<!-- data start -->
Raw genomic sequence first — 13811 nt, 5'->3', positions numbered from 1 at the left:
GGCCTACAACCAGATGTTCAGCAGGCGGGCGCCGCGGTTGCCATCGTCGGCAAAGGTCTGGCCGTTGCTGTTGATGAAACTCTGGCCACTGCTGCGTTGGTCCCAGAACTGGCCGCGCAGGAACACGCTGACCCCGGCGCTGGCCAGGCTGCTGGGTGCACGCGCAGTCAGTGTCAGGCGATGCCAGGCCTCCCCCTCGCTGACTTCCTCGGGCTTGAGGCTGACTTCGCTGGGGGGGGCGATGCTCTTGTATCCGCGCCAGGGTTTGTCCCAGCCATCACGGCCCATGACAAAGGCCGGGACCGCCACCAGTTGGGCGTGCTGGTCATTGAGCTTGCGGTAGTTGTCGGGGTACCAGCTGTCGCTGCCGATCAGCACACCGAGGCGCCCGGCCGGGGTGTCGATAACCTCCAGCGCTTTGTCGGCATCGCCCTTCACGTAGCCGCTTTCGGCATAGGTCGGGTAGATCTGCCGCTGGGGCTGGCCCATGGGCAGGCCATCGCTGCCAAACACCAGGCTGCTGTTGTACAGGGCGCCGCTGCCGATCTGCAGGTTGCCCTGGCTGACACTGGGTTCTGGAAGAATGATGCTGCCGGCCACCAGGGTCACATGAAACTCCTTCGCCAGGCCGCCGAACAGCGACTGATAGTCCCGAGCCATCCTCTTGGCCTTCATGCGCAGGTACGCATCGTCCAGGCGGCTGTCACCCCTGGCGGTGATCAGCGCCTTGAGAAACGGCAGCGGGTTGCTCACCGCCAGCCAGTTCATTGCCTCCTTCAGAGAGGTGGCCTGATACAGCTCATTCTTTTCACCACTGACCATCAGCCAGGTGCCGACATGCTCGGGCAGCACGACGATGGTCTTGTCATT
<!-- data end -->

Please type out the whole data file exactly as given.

Raw genomic sequence first — 13811 nt, 5'->3', positions numbered from 1 at the left:
GGCCTACAACCAGATGTTCAGCAGGCGGGCGCCGCGGTTGCCATCGTCGGCAAAGGTCTGGCCGTTGCTGTTGATGAAACTCTGGCCACTGCTGCGTTGGTCCCAGAACTGGCCGCGCAGGAACACGCTGACCCCGGCGCTGGCCAGGCTGCTGGGTGCACGCGCAGTCAGTGTCAGGCGATGCCAGGCCTCCCCCTCGCTGACTTCCTCGGGCTTGAGGCTGACTTCGCTGGGGGGGGCGATGCTCTTGTATCCGCGCCAGGGTTTGTCCCAGCCATCACGGCCCATGACAAAGGCCGGGACCGCCACCAGTTGGGCGTGCTGGTCATTGAGCTTGCGGTAGTTGTCGGGGTACCAGCTGTCGCTGCCGATCAGCACACCGAGGCGCCCGGCCGGGGTGTCGATAACCTCCAGCGCTTTGTCGGCATCGCCCTTCACGTAGCCGCTTTCGGCATAGGTCGGGTAGATCTGCCGCTGGGGCTGGCCCATGGGCAGGCCATCGCTGCCAAACACCAGGCTGCTGTTGTACAGGGCGCCGCTGCCGATCTGCAGGTTGCCCTGGCTGACACTGGGTTCTGGAAGAATGATGCTGCCGGCCACCAGGGTCACATGAAACTCCTTCGCCAGGCCGCCGAACAGCGACTGATAGTCCCGAGCCATCCTCTTGGCCTTCATGCGCAGGTACGCATCGTCCAGGCGGCTGTCACCCCTGGCGGTGATCAGCGCCTTGAGAAACGGCAGCGGGTTGCTCACCGCCAGCCAGTTCATTGCCTCCTTCAGAGAGGTGGCCTGATACAGCTCATTCTTTTCACCACTGACCATCAGCCAGGTGCCGACATGCTCGGGCAGCACGACGATGGTCTTGTCATT